Obama's Strict Vetting Leaves Many Top Jobs Empty

President Obama says he wants to reform public schools and greatly increase federal spending on education. But when NEWSWEEK called Education Secretary Arne Duncan's office last week, the phone rang for two minutes before someone picked up. The person at the other end said that she normally doesn't answer phones, but added apologetically, "There's a lot of empty offices around here." Duncan is not the only new cabinet appointee who is lonely at the top. Treasury Secretary Timothy Geithner, who must be the most overworked, if not overwhelmed, person in government, is surrounded by the empty offices of a dozen top officials at Treasury. He relies instead on three Bush administration holdovers and a patchwork of senior appointees who don't require Senate approval. No wonder he lost track of the AIG bonuses. Trying to prepare for the upcoming G20 summit to save the global banking system, British Cabinet Secretary Sir Gus O'Donnell vented his frustration over his government's inability to get phone calls returned by the U.S. Treasury Department. "There is nobody there," he announced in an off-the-record remark that leaked out. "You can't believe how difficult it is."

Candidate Obama wanted to bring change to Washington. To fight the old revolving-door culture, he decreed that administration jobs could no longer be used as steppingstones to more-lucrative lobbying jobs (former Obama appointees will not be allowed to lobby their agencies until the election of a new president). Obama has had no trouble attracting job applicants—he's received some 300,000 for 3,300 positions. But of the top 373 open slots that require Senate confirmation, according to The Washington Post, Obama has been able to fill only 43 so far. A superstrict vetting process has weeded out or driven off some otherwise very qualified candidates, most notably Obama's highly touted pick to reform health care, Tom Daschle. Nominated to be Health and Human Services secretary, Daschle withdrew after it was disclosed he had failed to pay about $140,000 in back taxes and interest on a car and driver provided as a corporate perk. The White House says scores of candidates are stuck in a Senate-confirmation logjam.

Staffing Treasury, at the center of the financial storm, has been a particular problem. According to a source close to the process who declined to be named discussing a sensitive matter, the Senate Finance Committee has quietly rejected candidates for top Treasury jobs because of tax issues. It's the old law of unintended consequences: in order to satisfy a public desire for squeaky-clean government, elected officials have put at risk a more critical goal: dealing expeditiously with the financial crisis.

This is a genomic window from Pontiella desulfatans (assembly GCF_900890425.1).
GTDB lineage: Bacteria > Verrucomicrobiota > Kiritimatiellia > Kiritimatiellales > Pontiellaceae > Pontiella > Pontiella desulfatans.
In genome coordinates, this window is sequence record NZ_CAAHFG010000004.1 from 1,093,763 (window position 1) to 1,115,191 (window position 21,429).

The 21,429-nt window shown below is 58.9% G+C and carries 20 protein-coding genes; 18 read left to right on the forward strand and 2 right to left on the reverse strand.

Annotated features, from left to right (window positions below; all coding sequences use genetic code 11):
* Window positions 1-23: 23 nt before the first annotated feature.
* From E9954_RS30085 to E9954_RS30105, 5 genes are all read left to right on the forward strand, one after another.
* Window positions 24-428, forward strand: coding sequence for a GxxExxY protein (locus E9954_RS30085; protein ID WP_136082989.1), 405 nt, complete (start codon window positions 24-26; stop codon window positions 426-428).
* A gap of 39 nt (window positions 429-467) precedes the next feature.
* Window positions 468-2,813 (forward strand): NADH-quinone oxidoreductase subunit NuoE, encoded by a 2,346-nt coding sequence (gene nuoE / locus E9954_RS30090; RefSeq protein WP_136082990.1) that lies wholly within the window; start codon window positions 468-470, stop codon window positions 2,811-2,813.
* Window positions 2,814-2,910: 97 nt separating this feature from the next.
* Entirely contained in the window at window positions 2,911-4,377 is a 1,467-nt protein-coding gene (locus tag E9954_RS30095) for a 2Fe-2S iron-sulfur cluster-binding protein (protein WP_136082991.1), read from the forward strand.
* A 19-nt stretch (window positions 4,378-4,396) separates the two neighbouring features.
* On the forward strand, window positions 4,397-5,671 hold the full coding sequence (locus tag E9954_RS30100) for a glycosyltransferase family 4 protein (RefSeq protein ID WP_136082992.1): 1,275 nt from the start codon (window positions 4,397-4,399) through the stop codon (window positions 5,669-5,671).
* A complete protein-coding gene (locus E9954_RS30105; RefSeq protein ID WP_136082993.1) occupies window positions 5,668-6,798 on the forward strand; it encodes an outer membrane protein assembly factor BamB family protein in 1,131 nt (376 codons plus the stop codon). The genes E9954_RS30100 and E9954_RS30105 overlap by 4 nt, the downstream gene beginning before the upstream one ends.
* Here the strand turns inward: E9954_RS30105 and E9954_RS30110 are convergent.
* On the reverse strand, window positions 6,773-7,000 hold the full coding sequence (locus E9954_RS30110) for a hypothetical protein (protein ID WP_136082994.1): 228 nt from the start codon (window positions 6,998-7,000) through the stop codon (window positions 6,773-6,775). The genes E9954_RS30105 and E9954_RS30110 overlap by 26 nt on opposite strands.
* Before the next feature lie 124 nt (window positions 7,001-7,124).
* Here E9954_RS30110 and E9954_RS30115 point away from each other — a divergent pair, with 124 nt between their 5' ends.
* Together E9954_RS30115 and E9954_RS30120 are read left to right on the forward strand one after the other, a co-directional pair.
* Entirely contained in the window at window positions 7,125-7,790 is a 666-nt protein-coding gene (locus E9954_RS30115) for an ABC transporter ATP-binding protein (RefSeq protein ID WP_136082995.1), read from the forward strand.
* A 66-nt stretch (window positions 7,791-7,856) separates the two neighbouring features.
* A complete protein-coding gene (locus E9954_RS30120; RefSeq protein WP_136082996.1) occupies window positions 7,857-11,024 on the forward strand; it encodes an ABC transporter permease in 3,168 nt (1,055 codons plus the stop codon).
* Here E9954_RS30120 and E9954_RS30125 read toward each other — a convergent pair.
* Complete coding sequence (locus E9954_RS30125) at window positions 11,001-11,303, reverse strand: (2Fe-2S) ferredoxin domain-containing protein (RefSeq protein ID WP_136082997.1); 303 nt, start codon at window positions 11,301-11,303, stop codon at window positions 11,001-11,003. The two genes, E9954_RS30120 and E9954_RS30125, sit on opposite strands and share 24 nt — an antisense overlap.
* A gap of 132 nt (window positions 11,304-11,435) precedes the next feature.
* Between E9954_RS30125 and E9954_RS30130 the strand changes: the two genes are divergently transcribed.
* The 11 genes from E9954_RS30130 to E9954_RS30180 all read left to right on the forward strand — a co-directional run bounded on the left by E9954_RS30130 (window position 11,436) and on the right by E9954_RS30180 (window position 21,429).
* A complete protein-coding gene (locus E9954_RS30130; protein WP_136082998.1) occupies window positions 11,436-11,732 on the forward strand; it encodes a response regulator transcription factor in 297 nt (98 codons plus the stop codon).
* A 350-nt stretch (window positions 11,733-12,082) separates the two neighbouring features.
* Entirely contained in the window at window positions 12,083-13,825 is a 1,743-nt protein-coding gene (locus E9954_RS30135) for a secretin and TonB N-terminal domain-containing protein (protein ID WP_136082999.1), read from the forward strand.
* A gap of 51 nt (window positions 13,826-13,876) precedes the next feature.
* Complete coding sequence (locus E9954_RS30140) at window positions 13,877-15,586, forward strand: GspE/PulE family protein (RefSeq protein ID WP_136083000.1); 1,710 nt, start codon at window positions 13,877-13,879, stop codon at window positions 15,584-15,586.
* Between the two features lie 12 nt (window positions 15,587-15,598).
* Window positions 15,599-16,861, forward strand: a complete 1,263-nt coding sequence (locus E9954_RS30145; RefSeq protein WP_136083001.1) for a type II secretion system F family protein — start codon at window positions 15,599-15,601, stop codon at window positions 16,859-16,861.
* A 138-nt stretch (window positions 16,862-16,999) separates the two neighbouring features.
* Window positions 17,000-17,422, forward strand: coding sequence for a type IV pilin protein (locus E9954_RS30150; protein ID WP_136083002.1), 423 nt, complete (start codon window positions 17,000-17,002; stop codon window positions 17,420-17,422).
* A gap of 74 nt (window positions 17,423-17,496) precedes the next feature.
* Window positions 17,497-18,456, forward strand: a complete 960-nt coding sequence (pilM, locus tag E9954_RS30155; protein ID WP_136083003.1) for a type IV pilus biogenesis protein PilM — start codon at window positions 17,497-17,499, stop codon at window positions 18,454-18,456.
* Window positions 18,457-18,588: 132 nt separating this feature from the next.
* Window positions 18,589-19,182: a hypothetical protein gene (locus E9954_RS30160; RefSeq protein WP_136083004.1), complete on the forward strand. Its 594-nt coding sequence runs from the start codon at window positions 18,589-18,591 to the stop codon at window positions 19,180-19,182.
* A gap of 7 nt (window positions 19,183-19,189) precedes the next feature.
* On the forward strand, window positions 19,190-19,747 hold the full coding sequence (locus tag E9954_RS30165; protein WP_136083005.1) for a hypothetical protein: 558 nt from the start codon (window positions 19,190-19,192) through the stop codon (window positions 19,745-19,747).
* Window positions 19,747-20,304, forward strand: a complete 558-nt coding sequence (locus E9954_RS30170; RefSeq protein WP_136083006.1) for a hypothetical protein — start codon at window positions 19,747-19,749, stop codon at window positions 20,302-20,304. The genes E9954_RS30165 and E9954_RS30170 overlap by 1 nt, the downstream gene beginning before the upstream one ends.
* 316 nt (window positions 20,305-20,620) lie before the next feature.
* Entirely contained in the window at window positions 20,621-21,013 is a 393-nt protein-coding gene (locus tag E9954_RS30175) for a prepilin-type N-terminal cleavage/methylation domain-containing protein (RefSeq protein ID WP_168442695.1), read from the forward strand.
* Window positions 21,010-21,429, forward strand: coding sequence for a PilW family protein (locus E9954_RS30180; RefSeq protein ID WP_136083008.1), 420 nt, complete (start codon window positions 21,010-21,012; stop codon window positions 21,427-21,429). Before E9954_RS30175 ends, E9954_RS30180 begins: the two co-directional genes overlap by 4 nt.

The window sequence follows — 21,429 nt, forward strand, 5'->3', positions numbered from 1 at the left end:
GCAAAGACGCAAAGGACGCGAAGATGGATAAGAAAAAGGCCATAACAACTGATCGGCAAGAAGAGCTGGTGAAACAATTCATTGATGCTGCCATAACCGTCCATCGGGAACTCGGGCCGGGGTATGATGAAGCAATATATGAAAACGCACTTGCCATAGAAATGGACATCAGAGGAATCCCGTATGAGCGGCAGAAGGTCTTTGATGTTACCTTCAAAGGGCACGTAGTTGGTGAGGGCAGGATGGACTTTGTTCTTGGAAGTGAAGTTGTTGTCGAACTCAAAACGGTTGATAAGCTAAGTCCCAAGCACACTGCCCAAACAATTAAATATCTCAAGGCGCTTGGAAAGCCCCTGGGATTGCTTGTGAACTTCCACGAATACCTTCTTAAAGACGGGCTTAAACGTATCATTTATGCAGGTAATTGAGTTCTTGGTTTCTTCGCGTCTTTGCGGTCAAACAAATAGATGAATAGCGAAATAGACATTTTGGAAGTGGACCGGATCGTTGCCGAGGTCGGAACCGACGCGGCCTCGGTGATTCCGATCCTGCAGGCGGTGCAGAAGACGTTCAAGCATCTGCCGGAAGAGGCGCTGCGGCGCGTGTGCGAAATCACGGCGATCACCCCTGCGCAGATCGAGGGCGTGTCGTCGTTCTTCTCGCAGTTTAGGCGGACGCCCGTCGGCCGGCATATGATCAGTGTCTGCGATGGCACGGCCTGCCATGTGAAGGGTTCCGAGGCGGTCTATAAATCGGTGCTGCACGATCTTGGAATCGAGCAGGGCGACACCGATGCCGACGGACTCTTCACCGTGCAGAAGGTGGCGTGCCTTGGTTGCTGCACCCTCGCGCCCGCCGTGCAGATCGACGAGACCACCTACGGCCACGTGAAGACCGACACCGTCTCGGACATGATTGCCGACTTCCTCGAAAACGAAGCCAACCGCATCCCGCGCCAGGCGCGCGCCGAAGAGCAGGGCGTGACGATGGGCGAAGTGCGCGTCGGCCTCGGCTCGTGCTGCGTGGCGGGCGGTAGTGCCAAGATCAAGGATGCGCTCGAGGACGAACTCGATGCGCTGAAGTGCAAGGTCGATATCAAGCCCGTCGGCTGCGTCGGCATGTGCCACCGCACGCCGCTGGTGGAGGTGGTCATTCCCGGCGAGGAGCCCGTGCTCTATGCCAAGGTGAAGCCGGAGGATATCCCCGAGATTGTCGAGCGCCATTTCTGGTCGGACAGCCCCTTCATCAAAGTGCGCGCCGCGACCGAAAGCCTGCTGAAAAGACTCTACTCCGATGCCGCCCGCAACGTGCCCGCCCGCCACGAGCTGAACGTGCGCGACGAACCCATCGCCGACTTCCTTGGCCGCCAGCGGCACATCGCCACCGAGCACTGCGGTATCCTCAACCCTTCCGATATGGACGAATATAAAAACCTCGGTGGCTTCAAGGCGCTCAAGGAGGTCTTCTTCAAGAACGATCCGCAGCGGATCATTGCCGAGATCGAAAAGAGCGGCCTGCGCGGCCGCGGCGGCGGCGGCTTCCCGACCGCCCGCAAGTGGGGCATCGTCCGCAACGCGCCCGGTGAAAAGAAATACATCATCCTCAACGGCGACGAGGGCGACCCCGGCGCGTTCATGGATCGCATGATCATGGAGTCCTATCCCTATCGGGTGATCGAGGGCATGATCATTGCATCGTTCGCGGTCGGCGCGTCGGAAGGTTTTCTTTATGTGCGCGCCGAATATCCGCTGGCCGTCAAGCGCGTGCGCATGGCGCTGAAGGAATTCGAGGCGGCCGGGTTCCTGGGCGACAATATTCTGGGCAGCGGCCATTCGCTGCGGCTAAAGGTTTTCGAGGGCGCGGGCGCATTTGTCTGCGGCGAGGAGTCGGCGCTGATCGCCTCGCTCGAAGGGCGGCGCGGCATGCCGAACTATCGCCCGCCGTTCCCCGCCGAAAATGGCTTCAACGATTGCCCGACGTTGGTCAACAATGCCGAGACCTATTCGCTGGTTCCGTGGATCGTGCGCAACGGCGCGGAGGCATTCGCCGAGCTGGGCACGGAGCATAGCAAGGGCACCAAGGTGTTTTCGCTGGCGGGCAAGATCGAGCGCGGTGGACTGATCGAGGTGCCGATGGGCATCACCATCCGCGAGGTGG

In some ways, the tale is depressingly familiar. This is what happens when hope meets reality or, in America, when a reformer's zeal is turned over to the lawyers to implement. The White House's basic vetting questionnaire for a top federal job is now close to 100 pages long. A separate national-security vetting form can be filled out only by typewriter. The questioning by White House lawyers can be excruciatingly personal. One job dropout told NEWSWEEK he just couldn't bear to get into the messy lives of his children. Daschle was asked to produce a receipt for $30 to prove a charitable contribution.

Hiring lawyers and accountants to plow through the paperwork is very expensive. To pay for it, a top national-security appointee who has been living on a modest academic salary told NEWSWEEK that he had to take out a second mortgage. In 2006, Defense Secretary Robert Gates spent about $40,000 on his vetting process—and his record was hardly unknown to the government. He had served in the CIA for nearly 27 years. (Gates's predecessor at Defense, Donald Rumsfeld, had to spend more than $250,000.) The wealthy must then be prepared to divest themselves of stock regardless of the personal price tag.

No one's quite sure when the process got out of control. Some point to John Tower, George H.W. Bush's first choice for Defense secretary, who was shot down for drinking and womanizing. Others cite Zoë Baird, Clinton's failed nominee for attorney general, who neglected to pay taxes on her nanny or look closely into her immigration status. Obama officials say they are ahead of recent presidents in staffing the government. To fill all Senate-confirmed positions took Ronald Reagan 194 days, George H.W. Bush 163 days, Bill Clinton 267 days and George W. Bush 242 days.